Production and rehearsal room photos are far more than window dressing and along with posters that increasingly use digital photography rather than graphics, they signal to potential theatregoers what this production has to say. They demonstrate how revivals have distinguished their approach from earlier productions and help new shows to compete in a crowded marketplace, where numerous alternatives vye for your attention and your money. A set of well chosen photographs can do far more than the critics and sometimes even the synopsis to entice an audience into the theatre – as a promotional tool, they are invaluable.The very best production shots can distil the work of the wider cast and crew into a series of storytelling images, bringing the show’s aesthetic as well as its tone, style and psychological approach meaningfully into view.

Yet, only a few photographers are able to truly capture the essence of a production, to encapsulate its quality and depth in a single shot and three photographers have dominated the professionalisation and art of stage imagery for some time – Johan Persson, Marc Brenner and Manuel Harlan. Their pictures make the transition into independent objects of art, acting only partly as a visual record of performance and instead largely exist as beautiful images in their own right. These photographers are particularly adept at recording that one defining image, the analysis of which reveals all you need to know about that particular show.

Johan Persson

Persson’s sought after work recently includes Ian Rickson’s productions of Rosmersholm in 2019 and Uncle Vanya (pictured above) at the beginning of 2020, both of which had a painterly set designed by Rae Smith. Persson’s ability to capture the particularly shades of those spaces, the combination of light and shadow in the visuals was particularly striking as forgotten corners of lived-in rooms were briefly illuminated by rays of sunlight from the natural world intruding into a once silent household. He is a photographer that often finds contradiction in an image as the emotional and the physical contend.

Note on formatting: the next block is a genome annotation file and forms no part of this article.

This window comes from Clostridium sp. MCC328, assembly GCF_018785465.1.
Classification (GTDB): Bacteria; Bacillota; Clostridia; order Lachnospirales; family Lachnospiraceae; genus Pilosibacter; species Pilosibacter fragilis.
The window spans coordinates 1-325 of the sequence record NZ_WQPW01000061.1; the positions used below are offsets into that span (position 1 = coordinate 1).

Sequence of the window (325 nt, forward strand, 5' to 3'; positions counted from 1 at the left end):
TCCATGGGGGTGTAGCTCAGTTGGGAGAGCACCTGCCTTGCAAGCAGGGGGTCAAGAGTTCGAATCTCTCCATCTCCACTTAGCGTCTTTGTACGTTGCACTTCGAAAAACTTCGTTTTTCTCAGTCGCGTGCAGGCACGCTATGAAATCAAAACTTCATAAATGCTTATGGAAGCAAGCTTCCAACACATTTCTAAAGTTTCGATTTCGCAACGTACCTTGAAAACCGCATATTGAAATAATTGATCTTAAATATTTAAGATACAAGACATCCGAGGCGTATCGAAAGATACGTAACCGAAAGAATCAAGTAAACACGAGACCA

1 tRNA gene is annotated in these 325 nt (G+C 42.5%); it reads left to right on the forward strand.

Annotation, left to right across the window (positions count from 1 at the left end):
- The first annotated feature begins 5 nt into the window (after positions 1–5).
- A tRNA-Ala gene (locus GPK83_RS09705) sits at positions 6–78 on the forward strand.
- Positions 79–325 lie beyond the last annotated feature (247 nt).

One of Persson’s finest images – an arguably one of the truly great theatre pictures – has re-emerged during lockdown thanks to the proliferation of online theatre performances. This image of Tom Hiddleston in the Donmar Warehouse’s Coriolanus was printed on the back of tickets before the venue went paperless last year and was framed on their staircase. Memorable even six years on, this is electrifying photography, full of drama and evoking a particular moment within the show where the bloodied hero, victoriously returned from battle, enjoys a moment alone. Crucially as a single representation of this production it captures everything Director Josie Rourke wanted to say across its 2.5 hour running time.

Tom Hiddleston in Coriolanus (by Johan Persson)

We see the intensity of this second and its fervent masculinity as the figure plastered in the blood of other men enjoys a moment of post-victory elation. But he is rendered human by the contrasting notes of vulnerability in the image, the painful wince caused by water on freshly drawn wounds, the physical cost of societal expectations of manly behaviour playing out across his body as he privately grapples with the mental and material cost of war, a cost he must tend to in this very private scene that sits between the lines of Shakepeare’s play. Watched through, Hiddleston’s characterisation visits every aspect of this character’s public and private face which is so forcibly and stunningly captured here in this single Persson image.